Monty Python is some of the most enduring comedy ever written and performed. The “Pythons” – Graham Chapman, John Cleese, Eric Idle, Michael Palin, Terry Jones and Terry Gilliam – captured the attention of the world in the 1970s. The surrealist, “anarchistic” comedy spared nothing and no one, lampooning everything from organised religion and politics to ex-parrots and the state of cheese shops.
The play, Pythonesque, written by Roy Smiles, is the last of a trilogy in which the playwright pays tribute to British comedy. The show is a zany homage to the Pythons, as told by Chapman, who arrives at the pearly gates of heaven in 1989 following his death from cancer, and is summarily denied access. After all, mocking Jesus surely means you should do some grovelling and explaining. In a series of flashbacks, Chapman recalls some of the defining moments of his career.
A host of stage veterans have been cast: Russel Savadier plays Graham Chapman, Graham Hopkins is John Cleese, Robert Fridjhon is both Terry Jones and Michael Palin while Theo Landey plays Terry Gilliam and Eric Idle.
The play, directed by Alan Swerdlow, is not merely a compilation of the group’s most famous sketches (references in the play suggest the Python lawyers wouldn’t allow the use of original material, lawyers being sticky like that). Instead, the show is a series of self-referential parodies of the most beloved skits, in the same style as the original films and series. Fridjhon explains that Pythonesque is not about mimicry: “it’s more sort of ‘flavour of’ [the Pythons]”.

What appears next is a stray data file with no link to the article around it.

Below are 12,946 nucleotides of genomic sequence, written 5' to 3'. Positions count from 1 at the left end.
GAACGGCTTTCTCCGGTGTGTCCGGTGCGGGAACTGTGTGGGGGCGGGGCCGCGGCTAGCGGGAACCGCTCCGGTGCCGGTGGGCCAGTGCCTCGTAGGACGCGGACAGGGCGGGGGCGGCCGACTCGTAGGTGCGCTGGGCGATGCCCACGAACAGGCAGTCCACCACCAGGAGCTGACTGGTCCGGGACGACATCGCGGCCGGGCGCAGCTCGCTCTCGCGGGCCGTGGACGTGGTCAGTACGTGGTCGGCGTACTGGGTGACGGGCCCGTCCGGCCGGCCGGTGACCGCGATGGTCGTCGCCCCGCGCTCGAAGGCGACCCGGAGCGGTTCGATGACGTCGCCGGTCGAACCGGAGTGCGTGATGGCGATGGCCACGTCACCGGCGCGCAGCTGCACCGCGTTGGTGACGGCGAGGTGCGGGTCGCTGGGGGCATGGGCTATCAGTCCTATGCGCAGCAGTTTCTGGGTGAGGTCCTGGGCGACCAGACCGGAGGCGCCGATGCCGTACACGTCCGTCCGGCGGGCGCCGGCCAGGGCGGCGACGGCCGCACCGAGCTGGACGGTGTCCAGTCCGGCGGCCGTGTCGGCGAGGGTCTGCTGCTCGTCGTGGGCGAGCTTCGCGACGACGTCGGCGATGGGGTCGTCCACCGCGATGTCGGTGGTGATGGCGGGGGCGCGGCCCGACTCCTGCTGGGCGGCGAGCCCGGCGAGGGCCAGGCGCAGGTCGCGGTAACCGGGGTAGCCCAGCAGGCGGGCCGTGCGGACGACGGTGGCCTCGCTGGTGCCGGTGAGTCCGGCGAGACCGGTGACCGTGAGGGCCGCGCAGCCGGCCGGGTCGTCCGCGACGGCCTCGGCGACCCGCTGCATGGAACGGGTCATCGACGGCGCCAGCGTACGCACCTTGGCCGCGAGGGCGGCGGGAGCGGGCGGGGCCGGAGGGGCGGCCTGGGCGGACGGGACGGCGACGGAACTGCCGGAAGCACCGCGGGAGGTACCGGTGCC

The play runs at a frenetic pace, with dialogue faster than Jesus could cure a leper. Those who’ve never seen any Monty Python might struggle to make the connections necessary to appreciate the humour.
But Fridjhon believes the show is not necessarily just aimed at Pythonites. “It could be confusing and surreal, although we’ve had lots of people coming up to us, younger people, and saying they’ve never seen Monty Python before… and now they’re going to and watch [the films]”.
Pythonesque represents that dawn of British comedy. “It’s really where so much of what we watch today was born… It’s going back to the roots of a style of comedy that exists all over the world now. If you’re someone who likes surrealism, it’s for you. If you’re someone who likes silliness, it’s for you. If you’re someone who likes satire and scathing wit laced underneath the decorum of silliness, then it’s for you”, says Landey.
The play wonderfully inverts sketches like the famous ‘Dead Parrot’ skit (this time, it’s a budgerigar) and the cheese shop and the roles are brilliantly cast, with the actors struggling at times to contain their own laughter. Pythonesque is a look at the bright side of life, and no Python fan should miss it.
Below is my full interview with the cast:
Pythonesque is on at the Pieter Toerien theatre at Monte Casino until 17 May.
Tickets are available at Computicket.